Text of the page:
Wednesday, March 29, 2017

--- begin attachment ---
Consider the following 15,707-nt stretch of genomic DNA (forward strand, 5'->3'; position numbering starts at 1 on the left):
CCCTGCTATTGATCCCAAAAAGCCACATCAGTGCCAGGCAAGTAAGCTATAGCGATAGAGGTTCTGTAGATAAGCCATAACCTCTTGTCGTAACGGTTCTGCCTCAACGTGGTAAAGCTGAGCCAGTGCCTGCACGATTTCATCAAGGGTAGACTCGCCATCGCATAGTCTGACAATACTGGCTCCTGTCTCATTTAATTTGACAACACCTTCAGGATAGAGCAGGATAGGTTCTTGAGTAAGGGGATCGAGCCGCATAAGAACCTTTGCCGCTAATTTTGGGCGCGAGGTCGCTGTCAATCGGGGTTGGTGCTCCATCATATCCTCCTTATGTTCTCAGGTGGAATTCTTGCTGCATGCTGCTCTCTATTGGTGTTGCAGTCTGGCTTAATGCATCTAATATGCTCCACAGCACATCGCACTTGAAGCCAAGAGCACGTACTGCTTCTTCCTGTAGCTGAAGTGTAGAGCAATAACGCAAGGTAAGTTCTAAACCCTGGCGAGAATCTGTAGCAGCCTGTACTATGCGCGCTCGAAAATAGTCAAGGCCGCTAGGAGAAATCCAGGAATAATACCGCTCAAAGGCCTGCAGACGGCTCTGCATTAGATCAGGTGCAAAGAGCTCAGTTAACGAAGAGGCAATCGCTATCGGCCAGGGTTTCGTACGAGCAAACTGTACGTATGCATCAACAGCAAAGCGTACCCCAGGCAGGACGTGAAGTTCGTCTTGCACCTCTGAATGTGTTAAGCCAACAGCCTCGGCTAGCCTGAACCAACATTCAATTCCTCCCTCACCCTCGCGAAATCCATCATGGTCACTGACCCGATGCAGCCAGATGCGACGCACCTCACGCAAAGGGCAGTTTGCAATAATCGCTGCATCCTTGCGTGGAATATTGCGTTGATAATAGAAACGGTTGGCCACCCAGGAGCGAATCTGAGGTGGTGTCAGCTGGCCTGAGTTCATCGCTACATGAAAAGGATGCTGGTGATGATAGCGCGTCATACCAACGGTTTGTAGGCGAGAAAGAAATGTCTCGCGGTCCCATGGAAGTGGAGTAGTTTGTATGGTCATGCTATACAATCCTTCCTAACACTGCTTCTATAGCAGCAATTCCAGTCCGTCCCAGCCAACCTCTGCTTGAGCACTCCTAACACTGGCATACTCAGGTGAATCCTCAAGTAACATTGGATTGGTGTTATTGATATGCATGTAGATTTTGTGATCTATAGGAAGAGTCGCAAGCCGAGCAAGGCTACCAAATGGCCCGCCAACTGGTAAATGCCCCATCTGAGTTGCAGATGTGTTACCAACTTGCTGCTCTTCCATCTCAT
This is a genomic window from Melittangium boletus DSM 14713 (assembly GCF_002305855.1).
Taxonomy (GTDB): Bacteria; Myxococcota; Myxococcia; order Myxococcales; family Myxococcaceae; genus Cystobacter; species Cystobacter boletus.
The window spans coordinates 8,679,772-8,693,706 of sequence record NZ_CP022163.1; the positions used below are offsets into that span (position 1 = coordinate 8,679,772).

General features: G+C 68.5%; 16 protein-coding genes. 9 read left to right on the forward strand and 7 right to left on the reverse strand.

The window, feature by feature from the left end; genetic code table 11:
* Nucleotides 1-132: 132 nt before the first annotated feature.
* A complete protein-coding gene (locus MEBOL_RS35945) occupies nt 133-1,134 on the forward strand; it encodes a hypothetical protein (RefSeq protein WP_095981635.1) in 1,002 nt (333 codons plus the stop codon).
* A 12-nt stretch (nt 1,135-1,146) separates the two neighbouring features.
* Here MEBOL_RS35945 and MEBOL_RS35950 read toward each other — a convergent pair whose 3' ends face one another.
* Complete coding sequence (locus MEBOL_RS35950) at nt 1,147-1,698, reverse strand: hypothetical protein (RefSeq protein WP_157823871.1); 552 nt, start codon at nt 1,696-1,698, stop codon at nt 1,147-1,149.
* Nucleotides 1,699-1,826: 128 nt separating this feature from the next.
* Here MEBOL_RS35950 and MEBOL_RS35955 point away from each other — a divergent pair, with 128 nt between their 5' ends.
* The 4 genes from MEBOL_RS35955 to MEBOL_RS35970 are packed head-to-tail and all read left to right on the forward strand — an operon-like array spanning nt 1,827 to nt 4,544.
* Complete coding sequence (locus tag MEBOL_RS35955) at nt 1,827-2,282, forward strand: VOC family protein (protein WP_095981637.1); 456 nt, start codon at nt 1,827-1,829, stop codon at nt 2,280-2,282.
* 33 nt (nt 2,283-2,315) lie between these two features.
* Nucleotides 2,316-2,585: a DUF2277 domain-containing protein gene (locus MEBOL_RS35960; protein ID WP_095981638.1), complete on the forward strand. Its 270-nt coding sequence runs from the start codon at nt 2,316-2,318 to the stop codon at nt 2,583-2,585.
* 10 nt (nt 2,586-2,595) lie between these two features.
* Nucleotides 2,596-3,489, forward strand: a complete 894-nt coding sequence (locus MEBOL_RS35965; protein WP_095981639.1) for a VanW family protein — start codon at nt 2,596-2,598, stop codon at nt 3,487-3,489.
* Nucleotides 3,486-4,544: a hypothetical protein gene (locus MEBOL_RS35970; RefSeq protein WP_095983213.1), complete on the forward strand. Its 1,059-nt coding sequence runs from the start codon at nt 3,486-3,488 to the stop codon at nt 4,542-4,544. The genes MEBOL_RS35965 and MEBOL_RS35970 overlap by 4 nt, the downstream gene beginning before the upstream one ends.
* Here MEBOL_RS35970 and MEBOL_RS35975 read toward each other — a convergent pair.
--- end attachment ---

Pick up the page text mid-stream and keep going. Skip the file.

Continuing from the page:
On Thursday evening, the Teatro alla Scala audience didn’t watch the familiar presentation of a “wayward woman” who overcomes moral inferiority only to be robbed of happiness when she finally deserved it. What Anna Netrebko, in her first assumption of the role of Violetta in La Traviata in seven years (12 years after her success in Willy Decker’s modernist production in Salzburg), delivered instead was the story of a woman who works, suffers, suffers again, and dies a painful, lonely death, all because of the decisions of the men around her. The ultimate result was an absolute operatic performance at turns illuminating and deeply unsettling. The singing, though, was only illuminating. Seldom does one see a characterization that both attempts and achieves so much. This complex, real Violetta was an even, nuanced melding of class, profession, illness, age, and spirituality. It transcended the “tart with a heart” stereotype and rendered a stark picture of the damaged, degraded life of a sick, insecure yet self-aware sex worker whose only out is suddenly taken from her. Not totally able to connect with her peers on account of her profession and heartily stigmatized illness, or view interactions with others, such as the one with Alfredo’s father, as much more than transactional, Netrebko’s Violetta seemed almost a reference to Alphonsine DuPlessis, the low-born courtesan who eventually achieved great fame and inspired Dumas-fils to write the book that inspired the opera. Urgently dragging the Baron Douphol center stage for a kiss after the Act I duet with Alfredo which obviously unsettled more than delighted her, this Violetta established herself both radically aware of her sexuality but also deeply insecure. She’s too good at a job she views as self-destructive, and it scares her. When she tried to turn Alfredo’s father away upon his entrance, asserting that her rebuffing was “più per voi che per me,” the “per me” was eked out in shame; Violetta sees herself as inferior, but by leaving Alfredo by her own volition, she can start to remedy that. Her resolve to leave and subsequent doubt of its efficacy were what made Netrebko’s Violetta so impacting. Though the announcement that Netrebko would reassume Violetta surprised me, as she last sang the role seven years ago and her voice has undergone changes, namely gaining in richness of tone and heft but seemingly losing some in agility, since then. There should be no worry, though. She sang with security and a refreshing freeness across her range throughout. The coloratura of the first act was capably dispatched with and fully-supported high notes (she did not attempt the high e-flat at the end of Act I nor the interpolated high note at the end of “È fors’ e lui” heard on this week’s recording from Paris) were reached with ease. In the subsequent acts, though, she infused her singing with drama to full effect. Her confrontation with Germont-père was sung with force, the outcome being on Violetta’s terms, no matter how difficult. “Amami Alfredo” was not a melodramatic swell, but a painful affirmation of love before a brisk goodbye, and “Alfredo, alfredo, di questo core” was wept in long, delicate phrases, a public lamentation over denouncement by the one man that had been kind to her. But the apex of the performance was without a doubt her “Addio del passato” which started with not a reading, but a pained recitation of a crumpled letter committed to memory. Over the following five or so minutes, Netrebko as Violetta bargained with God, mourning a wasted youth but begging that He accept her “anima stanca” after an honest search to right the wrongs she thought she committed. Her pleading, earnest reading of “accogliela, O Dio!” will forever stay in my mind. The well-deserved three minutes of applause that followed will, too. Netrebko was well-partnered with an all-Italian cast that had significantly more time to rehearse than she did. Francesco Meli, a singer popular at La Scala, is an old-school tenor right down to his imprecision of attack and tendency to croon when not singing full-out. With a shimmering, Italianate tone and limited capacity as an actor, his petulant Alfredo was sung with minimal strain and a fluidity not always heard among singers of his level. It’s a shame that the octogenarian conductor Nello Santi showed such little affection for the music of both Alfredo and his father, as he kept Violetta’s music (as well as the music during the party scenes, curiously) at an indulgent, dirge pace but forced the both the men through their arias as well as with progressive, inflexible tempi. This could have been at Netrebko’s request, but excerpts of a previous performance in the run with Ailyn Perez reveal a similar situation. Lengthy intervals and Santi’s lugubrious tempi brought the run time to an unnecessary three and a half hours that had me scrambling for the metro to Sesto before individual bows were taken. The other seasoned professional in the cast was Leo Nucci, singing Giorgio Germont 40 years after his initial Scala debut. Much of the voice now sounds dry and husky, but the base tone remains even and his lowest notes, even though slid up to, are still quite beautiful. Neither his authoritative, inflexible characterization nor Santi’s relentless conducting allowed for much of that wonderful Verdi legato singing we know he’s capable of. Baffled by a Violetta who responded so complexly when requested to leave Alfredo, Nucci’s Germont recoiled initially, but gradually came to appreciate Violetta if not understand her. His arc was satisfying to watch, but further rendered Alfredo a nonentity against Netrebko’s dominating dramatic prowess. The supporting cast was all pulled from Scala mainstay comprimarios. Chiara Isotton lent her svelte, throaty mezzo to Flora’s music and Chiara Tirotta was an especially vigorous Annina. Alessandro Spina’s rich Dottor Grenvil showed shades of a potential future Germont if he has an upper extension, though Costantino Finutti wasn’t much more than a ragdoll as Barone Douphol. The Act II party divertisments were joyfully danced by members of La Scala’s famous ballet corps and the Teatro alla Scala Chorus, despite sounding thin on the outset of the evening and grappling with glacial tempi, made a big sound during the Act II party. The Teatro alla Scala Orchestra responded to Santi’s choices with little discord though there was some occasional pitchiness from the winds. The hyper-traditional 1990 production by Liliana Cavani, an assumedly reactionary revival after Dmitri Tcherniakov’s season-opening production of the opera was poorly received in 2013, is beautiful to behold and allowed Netrebko a degree of artistic freedom. It got the message across with some effective touches (Violetta watches the revelers pass by her window, for example), though such traditional productions are most effective when they have ample rehearsal time like they do in Europe. From my seat at the back of a box, I could see where the brass was seated in the pit. After the sensational “Addio del Passato,” one trombone player turned to another, smiled, shook him, and said something lost in the crushing applause. They had been rooting for her. Netrebko’s engrossing performances have a duality about them; she renders tragic characters so effectively and believably, but her peerless singing and utter generosity somehow makes her success feel like our success. This Traviata was no different.